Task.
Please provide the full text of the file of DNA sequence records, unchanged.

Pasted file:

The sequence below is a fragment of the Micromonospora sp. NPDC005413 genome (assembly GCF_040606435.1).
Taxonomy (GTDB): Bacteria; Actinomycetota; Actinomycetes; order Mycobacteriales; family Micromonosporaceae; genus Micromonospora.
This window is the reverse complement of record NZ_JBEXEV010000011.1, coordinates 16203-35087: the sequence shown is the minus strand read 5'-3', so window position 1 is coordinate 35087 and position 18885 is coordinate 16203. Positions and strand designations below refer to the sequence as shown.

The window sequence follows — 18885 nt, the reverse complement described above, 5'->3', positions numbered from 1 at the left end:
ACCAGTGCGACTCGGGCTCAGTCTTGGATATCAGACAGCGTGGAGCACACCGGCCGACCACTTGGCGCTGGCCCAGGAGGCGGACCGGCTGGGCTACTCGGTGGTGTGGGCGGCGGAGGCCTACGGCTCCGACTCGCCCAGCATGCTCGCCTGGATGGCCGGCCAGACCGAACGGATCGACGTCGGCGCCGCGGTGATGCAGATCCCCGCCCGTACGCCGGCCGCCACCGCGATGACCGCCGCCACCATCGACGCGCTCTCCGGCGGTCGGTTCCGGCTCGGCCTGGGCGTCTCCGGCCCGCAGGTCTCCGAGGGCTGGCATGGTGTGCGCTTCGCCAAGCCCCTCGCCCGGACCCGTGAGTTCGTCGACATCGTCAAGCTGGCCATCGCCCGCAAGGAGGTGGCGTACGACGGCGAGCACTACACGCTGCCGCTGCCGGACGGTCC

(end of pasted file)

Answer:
The sequence below is a fragment of the Micromonospora sp. NPDC005413 genome (assembly GCF_040606435.1).
Taxonomy (GTDB): Bacteria; Actinomycetota; Actinomycetes; order Mycobacteriales; family Micromonosporaceae; genus Micromonospora.
This window is the reverse complement of record NZ_JBEXEV010000011.1, coordinates 16203-35087: the sequence shown is the minus strand read 5'-3', so window position 1 is coordinate 35087 and position 18885 is coordinate 16203. Positions and strand designations below refer to the sequence as shown.

The window sequence follows — 18885 nt, the reverse complement described above, 5'->3', positions numbered from 1 at the left end:
ACCAGTGCGACTCGGGCTCAGTCTTGGATATCAGACAGCGTGGAGCACACCGGCCGACCACTTGGCGCTGGCCCAGGAGGCGGACCGGCTGGGCTACTCGGTGGTGTGGGCGGCGGAGGCCTACGGCTCCGACTCGCCCAGCATGCTCGCCTGGATGGCCGGCCAGACCGAACGGATCGACGTCGGCGCCGCGGTGATGCAGATCCCCGCCCGTACGCCGGCCGCCACCGCGATGACCGCCGCCACCATCGACGCGCTCTCCGGCGGTCGGTTCCGGCTCGGCCTGGGCGTCTCCGGCCCGCAGGTCTCCGAGGGCTGGCATGGTGTGCGCTTCGCCAAGCCCCTCGCCCGGACCCGTGAGTTCGTCGACATCGTCAAGCTGGCCATCGCCCGCAAGGAGGTGGCGTACGACGGCGAGCACTACACGCTGCCGCTGCCGGACGGTCC